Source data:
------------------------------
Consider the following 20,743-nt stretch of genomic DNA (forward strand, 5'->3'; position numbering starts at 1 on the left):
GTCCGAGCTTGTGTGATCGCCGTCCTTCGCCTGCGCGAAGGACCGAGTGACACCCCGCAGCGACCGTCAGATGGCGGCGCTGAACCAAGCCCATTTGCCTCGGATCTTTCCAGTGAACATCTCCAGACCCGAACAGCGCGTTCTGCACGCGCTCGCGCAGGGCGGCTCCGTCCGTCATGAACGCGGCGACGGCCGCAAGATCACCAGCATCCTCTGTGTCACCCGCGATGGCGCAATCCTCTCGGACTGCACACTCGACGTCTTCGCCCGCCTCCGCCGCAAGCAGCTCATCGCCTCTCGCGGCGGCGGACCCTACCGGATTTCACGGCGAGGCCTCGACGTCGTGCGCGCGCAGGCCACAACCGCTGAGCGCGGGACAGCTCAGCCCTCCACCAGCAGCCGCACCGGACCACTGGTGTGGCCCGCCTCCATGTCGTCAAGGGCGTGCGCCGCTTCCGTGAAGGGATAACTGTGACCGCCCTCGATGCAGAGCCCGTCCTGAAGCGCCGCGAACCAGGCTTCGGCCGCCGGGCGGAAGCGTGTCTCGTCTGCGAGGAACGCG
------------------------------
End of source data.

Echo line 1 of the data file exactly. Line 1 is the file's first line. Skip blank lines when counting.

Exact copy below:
Consider the following 20,743-nt stretch of genomic DNA (forward strand, 5'->3'; position numbering starts at 1 on the left):